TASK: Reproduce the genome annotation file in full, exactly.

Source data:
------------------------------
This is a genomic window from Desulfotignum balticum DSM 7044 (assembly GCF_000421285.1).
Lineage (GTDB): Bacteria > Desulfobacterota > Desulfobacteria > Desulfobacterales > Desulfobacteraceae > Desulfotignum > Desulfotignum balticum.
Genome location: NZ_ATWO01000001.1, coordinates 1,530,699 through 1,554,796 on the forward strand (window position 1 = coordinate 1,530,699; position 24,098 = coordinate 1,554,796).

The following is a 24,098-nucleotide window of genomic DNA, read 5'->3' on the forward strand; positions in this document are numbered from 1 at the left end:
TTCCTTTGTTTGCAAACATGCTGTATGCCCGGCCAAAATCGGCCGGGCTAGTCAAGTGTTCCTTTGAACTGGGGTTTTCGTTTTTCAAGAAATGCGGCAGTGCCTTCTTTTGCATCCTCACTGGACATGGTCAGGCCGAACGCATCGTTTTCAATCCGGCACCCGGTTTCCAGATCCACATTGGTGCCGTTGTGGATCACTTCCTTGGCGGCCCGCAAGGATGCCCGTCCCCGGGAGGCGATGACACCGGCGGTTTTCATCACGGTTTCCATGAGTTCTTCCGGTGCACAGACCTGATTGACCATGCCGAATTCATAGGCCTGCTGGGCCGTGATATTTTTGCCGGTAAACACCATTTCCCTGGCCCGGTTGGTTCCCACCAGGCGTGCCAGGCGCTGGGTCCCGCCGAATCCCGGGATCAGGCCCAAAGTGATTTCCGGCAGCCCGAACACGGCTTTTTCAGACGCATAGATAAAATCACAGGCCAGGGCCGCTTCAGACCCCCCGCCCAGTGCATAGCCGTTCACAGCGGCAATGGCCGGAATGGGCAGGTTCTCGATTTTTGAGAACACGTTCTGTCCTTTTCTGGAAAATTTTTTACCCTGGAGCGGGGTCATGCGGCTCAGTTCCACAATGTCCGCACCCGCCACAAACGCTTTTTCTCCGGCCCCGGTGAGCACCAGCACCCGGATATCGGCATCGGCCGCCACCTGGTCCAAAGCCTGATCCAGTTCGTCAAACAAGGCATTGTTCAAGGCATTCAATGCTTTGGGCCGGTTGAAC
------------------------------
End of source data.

This is a genomic window from Desulfotignum balticum DSM 7044 (assembly GCF_000421285.1).
Lineage (GTDB): Bacteria > Desulfobacterota > Desulfobacteria > Desulfobacterales > Desulfobacteraceae > Desulfotignum > Desulfotignum balticum.
Genome location: NZ_ATWO01000001.1, coordinates 1,530,699 through 1,554,796 on the forward strand (window position 1 = coordinate 1,530,699; position 24,098 = coordinate 1,554,796).

The following is a 24,098-nucleotide window of genomic DNA, read 5'->3' on the forward strand; positions in this document are numbered from 1 at the left end:
TTCCTTTGTTTGCAAACATGCTGTATGCCCGGCCAAAATCGGCCGGGCTAGTCAAGTGTTCCTTTGAACTGGGGTTTTCGTTTTTCAAGAAATGCGGCAGTGCCTTCTTTTGCATCCTCACTGGACATGGTCAGGCCGAACGCATCGTTTTCAATCCGGCACCCGGTTTCCAGATCCACATTGGTGCCGTTGTGGATCACTTCCTTGGCGGCCCGCAAGGATGCCCGTCCCCGGGAGGCGATGACACCGGCGGTTTTCATCACGGTTTCCATGAGTTCTTCCGGTGCACAGACCTGATTGACCATGCCGAATTCATAGGCCTGCTGGGCCGTGATATTTTTGCCGGTAAACACCATTTCCCTGGCCCGGTTGGTTCCCACCAGGCGTGCCAGGCGCTGGGTCCCGCCGAATCCCGGGATCAGGCCCAAAGTGATTTCCGGCAGCCCGAACACGGCTTTTTCAGACGCATAGATAAAATCACAGGCCAGGGCCGCTTCAGACCCCCCGCCCAGTGCATAGCCGTTCACAGCGGCAATGGCCGGAATGGGCAGGTTCTCGATTTTTGAGAACACGTTCTGTCCTTTTCTGGAAAATTTTTTACCCTGGAGCGGGGTCATGCGGCTCAGTTCCACAATGTCCGCACCCGCCACAAACGCTTTTTCTCCGGCCCCGGTGAGCACCAGCACCCGGATATCGGCATCGGCCGCCACCTGGTCCAAAGCCTGATCCAGTTCGTCAAACAAGGCATTGTTCAAGGCATTCAATGCTTTGGGCCGGTTGAAC